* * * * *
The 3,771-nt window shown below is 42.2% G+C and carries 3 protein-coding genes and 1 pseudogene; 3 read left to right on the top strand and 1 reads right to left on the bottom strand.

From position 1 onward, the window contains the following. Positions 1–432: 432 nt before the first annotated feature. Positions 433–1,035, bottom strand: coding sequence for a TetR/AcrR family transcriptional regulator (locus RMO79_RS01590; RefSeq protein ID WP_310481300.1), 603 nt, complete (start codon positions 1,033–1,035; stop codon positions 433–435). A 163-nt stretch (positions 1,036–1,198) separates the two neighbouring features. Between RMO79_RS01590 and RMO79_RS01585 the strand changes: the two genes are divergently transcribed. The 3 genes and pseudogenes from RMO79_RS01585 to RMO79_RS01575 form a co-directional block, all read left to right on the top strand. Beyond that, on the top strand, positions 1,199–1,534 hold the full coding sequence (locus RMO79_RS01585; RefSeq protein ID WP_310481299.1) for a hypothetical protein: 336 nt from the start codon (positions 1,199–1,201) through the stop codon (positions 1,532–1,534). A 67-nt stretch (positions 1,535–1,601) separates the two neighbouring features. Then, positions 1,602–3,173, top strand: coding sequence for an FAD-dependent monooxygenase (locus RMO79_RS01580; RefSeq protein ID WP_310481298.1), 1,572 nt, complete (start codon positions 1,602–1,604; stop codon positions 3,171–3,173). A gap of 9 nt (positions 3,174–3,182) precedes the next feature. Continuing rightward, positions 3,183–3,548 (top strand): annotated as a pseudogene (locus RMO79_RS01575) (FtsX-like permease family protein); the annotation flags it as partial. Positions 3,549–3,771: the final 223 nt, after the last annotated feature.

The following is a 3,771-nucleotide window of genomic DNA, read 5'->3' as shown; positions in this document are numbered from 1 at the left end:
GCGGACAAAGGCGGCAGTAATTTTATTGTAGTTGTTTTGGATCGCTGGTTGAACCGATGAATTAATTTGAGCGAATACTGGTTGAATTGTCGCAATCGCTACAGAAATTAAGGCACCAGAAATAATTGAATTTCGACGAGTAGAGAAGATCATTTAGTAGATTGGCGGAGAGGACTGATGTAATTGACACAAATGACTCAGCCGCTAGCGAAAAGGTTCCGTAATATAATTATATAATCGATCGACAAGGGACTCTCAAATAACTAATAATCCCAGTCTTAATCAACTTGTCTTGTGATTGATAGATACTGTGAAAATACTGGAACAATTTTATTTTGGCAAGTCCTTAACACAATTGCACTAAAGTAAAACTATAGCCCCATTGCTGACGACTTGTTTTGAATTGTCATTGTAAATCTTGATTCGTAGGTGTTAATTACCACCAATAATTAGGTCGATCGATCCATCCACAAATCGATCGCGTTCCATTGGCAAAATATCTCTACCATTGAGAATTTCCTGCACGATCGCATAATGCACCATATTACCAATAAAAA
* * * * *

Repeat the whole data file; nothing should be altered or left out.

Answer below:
The 3,771-nt window shown below is 42.2% G+C and carries 3 protein-coding genes and 1 pseudogene; 3 read left to right on the top strand and 1 reads right to left on the bottom strand.

From position 1 onward, the window contains the following. Positions 1–432: 432 nt before the first annotated feature. Positions 433–1,035, bottom strand: coding sequence for a TetR/AcrR family transcriptional regulator (locus RMO79_RS01590; RefSeq protein ID WP_310481300.1), 603 nt, complete (start codon positions 1,033–1,035; stop codon positions 433–435). A 163-nt stretch (positions 1,036–1,198) separates the two neighbouring features. Between RMO79_RS01590 and RMO79_RS01585 the strand changes: the two genes are divergently transcribed. The 3 genes and pseudogenes from RMO79_RS01585 to RMO79_RS01575 form a co-directional block, all read left to right on the top strand. Beyond that, on the top strand, positions 1,199–1,534 hold the full coding sequence (locus RMO79_RS01585; RefSeq protein ID WP_310481299.1) for a hypothetical protein: 336 nt from the start codon (positions 1,199–1,201) through the stop codon (positions 1,532–1,534). A 67-nt stretch (positions 1,535–1,601) separates the two neighbouring features. Then, positions 1,602–3,173, top strand: coding sequence for an FAD-dependent monooxygenase (locus RMO79_RS01580; RefSeq protein ID WP_310481298.1), 1,572 nt, complete (start codon positions 1,602–1,604; stop codon positions 3,171–3,173). A gap of 9 nt (positions 3,174–3,182) precedes the next feature. Continuing rightward, positions 3,183–3,548 (top strand): annotated as a pseudogene (locus RMO79_RS01575) (FtsX-like permease family protein); the annotation flags it as partial. Positions 3,549–3,771: the final 223 nt, after the last annotated feature.

The following is a 3,771-nucleotide window of genomic DNA, read 5'->3' as shown; positions in this document are numbered from 1 at the left end:
GCGGACAAAGGCGGCAGTAATTTTATTGTAGTTGTTTTGGATCGCTGGTTGAACCGATGAATTAATTTGAGCGAATACTGGTTGAATTGTCGCAATCGCTACAGAAATTAAGGCACCAGAAATAATTGAATTTCGACGAGTAGAGAAGATCATTTAGTAGATTGGCGGAGAGGACTGATGTAATTGACACAAATGACTCAGCCGCTAGCGAAAAGGTTCCGTAATATAATTATATAATCGATCGACAAGGGACTCTCAAATAACTAATAATCCCAGTCTTAATCAACTTGTCTTGTGATTGATAGATACTGTGAAAATACTGGAACAATTTTATTTTGGCAAGTCCTTAACACAATTGCACTAAAGTAAAACTATAGCCCCATTGCTGACGACTTGTTTTGAATTGTCATTGTAAATCTTGATTCGTAGGTGTTAATTACCACCAATAATTAGGTCGATCGATCCATCCACAAATCGATCGCGTTCCATTGGCAAAATATCTCTACCATTGAGAATTTCCTGCACGATCGCATAATGCACCATATTACCAATAAAAA